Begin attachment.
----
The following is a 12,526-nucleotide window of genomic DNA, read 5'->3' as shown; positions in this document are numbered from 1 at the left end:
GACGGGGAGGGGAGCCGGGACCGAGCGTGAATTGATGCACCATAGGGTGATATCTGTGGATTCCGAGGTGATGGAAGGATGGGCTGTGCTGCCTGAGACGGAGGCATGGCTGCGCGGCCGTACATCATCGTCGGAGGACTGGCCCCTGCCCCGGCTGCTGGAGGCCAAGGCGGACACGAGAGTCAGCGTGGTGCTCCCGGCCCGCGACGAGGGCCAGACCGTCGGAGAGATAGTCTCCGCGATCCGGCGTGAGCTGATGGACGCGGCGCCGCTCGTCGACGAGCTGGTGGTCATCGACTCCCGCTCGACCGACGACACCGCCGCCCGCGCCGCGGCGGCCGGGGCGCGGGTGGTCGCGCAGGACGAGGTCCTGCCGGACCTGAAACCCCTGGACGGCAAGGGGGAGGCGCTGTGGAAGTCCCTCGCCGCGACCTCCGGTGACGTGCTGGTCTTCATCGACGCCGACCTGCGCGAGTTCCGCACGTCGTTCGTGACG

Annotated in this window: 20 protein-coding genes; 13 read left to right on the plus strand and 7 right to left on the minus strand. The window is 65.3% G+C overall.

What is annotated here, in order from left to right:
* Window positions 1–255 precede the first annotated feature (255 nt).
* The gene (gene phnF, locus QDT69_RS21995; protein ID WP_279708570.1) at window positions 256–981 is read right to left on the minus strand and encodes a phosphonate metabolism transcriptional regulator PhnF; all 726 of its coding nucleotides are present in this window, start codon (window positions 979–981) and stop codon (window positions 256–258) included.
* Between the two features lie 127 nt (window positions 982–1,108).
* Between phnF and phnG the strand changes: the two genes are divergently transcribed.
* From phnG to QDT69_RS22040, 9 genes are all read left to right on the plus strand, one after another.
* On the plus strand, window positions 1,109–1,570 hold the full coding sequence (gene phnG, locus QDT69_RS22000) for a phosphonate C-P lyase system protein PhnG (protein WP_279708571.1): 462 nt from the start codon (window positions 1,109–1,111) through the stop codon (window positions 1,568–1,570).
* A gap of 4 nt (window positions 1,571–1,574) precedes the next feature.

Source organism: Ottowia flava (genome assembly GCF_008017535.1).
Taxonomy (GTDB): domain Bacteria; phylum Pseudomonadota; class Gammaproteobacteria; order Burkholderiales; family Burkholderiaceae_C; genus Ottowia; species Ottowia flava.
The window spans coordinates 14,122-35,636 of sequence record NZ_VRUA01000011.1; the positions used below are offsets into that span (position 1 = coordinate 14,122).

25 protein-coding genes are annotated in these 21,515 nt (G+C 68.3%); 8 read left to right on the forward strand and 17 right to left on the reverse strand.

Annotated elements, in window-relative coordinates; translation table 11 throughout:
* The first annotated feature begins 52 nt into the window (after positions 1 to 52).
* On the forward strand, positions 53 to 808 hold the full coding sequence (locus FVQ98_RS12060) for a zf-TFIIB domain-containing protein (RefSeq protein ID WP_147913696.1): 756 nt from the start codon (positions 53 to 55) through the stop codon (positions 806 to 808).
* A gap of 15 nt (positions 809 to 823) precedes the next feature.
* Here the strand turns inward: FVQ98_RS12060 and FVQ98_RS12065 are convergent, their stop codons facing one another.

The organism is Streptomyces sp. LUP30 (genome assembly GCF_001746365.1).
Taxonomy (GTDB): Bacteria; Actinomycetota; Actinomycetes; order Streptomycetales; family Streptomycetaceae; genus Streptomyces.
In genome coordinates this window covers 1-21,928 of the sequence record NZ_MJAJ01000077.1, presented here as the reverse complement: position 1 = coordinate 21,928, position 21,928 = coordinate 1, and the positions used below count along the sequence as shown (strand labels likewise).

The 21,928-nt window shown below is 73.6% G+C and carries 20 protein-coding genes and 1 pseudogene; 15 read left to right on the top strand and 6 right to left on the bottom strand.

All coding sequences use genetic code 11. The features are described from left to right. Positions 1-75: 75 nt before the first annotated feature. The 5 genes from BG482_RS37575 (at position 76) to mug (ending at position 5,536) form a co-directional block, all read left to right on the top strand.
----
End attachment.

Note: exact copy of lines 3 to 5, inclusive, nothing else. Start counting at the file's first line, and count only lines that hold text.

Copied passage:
Annotated in this window: 20 protein-coding genes; 13 read left to right on the plus strand and 7 right to left on the minus strand. The window is 65.3% G+C overall.

What is annotated here, in order from left to right:
* Window positions 1–255 precede the first annotated feature (255 nt).